Used in Tobasco and commonly found in powder form, when used fresh this chilli throws out notes of red berries and sweet pepper. We love this pepper when left raw and added at the end of a dish as you might with soft herbs such as parsley and basil. For us, this is a brilliant chilli for pork, especially sweeter cuts cooked on & close the bone. If you want to make your pork sing with a finishing sauce/drizzle, mix some lime juice with toasted fennel seeds, fresh ginger, fresh garlic, salt, ground pink pepper corns, a touch of rapeseed oil and finely chopped fresh cayenne chilli. You can marinade with this drizzle but don’t cook the pork on a high heat and keep it away from the flame until the very end for a light char. Burnt cayenne chilli just ain’t the same!


There are over 70 varieties of Aji chilli but there is one stand-out pepper in this family for us and that’s the Aji Lemon. When in season (Aug-Nov), you may be able to buy this chilli fresh from some suppliers and, when out of season, dried & powdered versions should be available. As its name suggests, this chilli has a massive citrus punch. It genuinely tastes like semi-sweet lemon but it also carries a fiery punch. For us, it’s a marriage for chicken. We love it finely chopped andmixed with butter, fresh thyme, lemon zest and black pepper. Don’t melt the butter, just cream it together and then stuff it under the skin of your favourite cut. We’re no expert on smoking woods but for us, we would want something light so not to override the simple yet lively, zesty flavours that have melted through the meat.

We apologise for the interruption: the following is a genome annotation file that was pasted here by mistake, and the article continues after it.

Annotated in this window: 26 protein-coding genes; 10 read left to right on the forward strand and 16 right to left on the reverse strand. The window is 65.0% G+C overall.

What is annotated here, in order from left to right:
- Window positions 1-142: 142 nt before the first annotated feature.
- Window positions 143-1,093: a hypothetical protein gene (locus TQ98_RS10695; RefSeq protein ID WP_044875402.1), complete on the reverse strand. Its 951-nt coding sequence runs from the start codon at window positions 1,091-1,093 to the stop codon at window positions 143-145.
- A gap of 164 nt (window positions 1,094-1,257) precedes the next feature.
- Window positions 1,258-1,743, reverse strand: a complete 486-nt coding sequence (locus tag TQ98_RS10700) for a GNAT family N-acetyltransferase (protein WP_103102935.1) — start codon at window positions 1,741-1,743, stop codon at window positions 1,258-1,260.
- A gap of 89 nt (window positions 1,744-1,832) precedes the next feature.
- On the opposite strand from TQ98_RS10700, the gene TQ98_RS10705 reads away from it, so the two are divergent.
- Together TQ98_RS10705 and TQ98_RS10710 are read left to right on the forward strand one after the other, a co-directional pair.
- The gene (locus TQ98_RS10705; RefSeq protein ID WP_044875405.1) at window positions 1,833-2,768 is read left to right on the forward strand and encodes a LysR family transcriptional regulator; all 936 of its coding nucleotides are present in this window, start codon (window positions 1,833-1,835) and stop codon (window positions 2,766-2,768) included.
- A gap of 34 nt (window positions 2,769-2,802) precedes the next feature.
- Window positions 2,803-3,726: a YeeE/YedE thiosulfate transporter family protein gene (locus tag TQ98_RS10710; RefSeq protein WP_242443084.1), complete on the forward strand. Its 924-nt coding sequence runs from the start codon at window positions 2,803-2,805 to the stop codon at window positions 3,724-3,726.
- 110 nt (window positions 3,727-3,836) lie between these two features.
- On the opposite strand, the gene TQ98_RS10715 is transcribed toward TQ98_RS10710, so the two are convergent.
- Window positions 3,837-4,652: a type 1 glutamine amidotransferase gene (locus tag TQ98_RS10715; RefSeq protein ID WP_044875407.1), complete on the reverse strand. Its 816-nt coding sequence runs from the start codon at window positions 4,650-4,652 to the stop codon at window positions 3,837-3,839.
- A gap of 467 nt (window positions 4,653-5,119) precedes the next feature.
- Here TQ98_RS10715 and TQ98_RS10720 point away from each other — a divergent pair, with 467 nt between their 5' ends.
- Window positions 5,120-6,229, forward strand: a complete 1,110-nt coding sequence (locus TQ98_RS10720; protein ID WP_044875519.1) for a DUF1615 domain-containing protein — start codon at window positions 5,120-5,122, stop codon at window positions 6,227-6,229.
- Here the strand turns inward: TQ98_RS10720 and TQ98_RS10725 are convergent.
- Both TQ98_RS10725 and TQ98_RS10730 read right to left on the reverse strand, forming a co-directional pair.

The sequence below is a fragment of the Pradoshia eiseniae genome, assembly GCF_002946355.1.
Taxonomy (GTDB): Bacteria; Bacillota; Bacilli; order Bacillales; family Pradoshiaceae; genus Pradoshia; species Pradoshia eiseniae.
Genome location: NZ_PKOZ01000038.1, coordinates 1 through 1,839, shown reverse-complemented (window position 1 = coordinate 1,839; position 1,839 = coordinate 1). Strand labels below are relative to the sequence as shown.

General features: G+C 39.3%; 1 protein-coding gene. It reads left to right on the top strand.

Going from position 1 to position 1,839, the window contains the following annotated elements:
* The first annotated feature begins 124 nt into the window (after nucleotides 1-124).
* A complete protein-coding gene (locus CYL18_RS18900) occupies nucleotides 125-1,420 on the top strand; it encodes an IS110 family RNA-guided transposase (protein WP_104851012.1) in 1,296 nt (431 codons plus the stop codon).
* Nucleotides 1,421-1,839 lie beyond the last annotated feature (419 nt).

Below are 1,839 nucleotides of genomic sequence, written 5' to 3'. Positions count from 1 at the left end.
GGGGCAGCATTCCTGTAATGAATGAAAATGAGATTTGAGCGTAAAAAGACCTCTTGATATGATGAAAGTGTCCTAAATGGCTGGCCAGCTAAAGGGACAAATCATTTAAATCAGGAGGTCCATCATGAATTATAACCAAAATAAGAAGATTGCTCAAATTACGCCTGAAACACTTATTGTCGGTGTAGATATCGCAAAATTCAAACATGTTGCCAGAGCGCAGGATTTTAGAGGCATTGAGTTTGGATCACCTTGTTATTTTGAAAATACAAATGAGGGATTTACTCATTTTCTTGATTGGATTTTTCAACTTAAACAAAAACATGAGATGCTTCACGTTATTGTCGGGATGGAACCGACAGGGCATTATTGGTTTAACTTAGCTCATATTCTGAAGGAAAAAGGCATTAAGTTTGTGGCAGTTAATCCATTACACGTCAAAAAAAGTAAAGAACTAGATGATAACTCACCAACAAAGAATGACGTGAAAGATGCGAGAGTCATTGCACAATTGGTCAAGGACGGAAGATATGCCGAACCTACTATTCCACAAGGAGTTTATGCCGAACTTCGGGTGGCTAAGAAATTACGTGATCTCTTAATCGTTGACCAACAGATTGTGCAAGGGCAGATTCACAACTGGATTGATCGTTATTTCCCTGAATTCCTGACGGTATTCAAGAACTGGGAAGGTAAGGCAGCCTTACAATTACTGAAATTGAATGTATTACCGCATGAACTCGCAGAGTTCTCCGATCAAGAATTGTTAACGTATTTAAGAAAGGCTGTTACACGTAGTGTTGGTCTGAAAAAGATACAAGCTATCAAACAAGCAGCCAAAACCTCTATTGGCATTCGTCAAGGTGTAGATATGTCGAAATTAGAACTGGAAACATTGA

Related to the ubiquitous Scotch Bonnet, this pepper is a touch milder, sweeter and less perfumed. It’s brilliant with jerk seasoning and our ‘go to’ chilli when being creative with Caribbean cookery. Allspice, nutmeg, salt, lots of black pepper, cinnamon, thyme….all great spices to work with your jerk seasoning and Jamaican Red chilli. If you ever cook a pot of something on your BBQ (stew, beans etc) then consider using this chilli like a bay leaf – pop it in whole and take it out before serving. Your dish will be infused with the great flavour of this pepper without making you reach for the milk every other bite!


This chilli doesn’t muck about when it comes to heat. It’s a hot pepper with a slight stone fruit and citrus edge. Some major supermarkets stock these peppers now so getting your hands on a few may not be too difficult, especially when in season. Due to the stone fruit flavours, we like to use this pepper with other stone fruits such as apricots. This then leads us to think about lamb, a strong, fatty meat that loves fruit. Our favourite way is to use this chilli with apricot in a stuffing for rolled lamb shoulder or butterfly leg. Mix the habanero with finely diced apricot, pine nuts, lime juice, bread crumbs, garlic, sauté onion, seasoning, fresh parsley and a splash of water for a stunning, fiery & tasty centrepiece to lamb. Feeling naughty? Add some crumbled black pudding in to the stuffing too!

There are hundreds of varieties of chillies and we could write all day about each one but that’s more for a book than a magazine article! However, we are always happy to answer questions on chillies and you can easily contact us through our website where we also have more information about our favourite fruit and massive obsession!

Clifton Chilli Club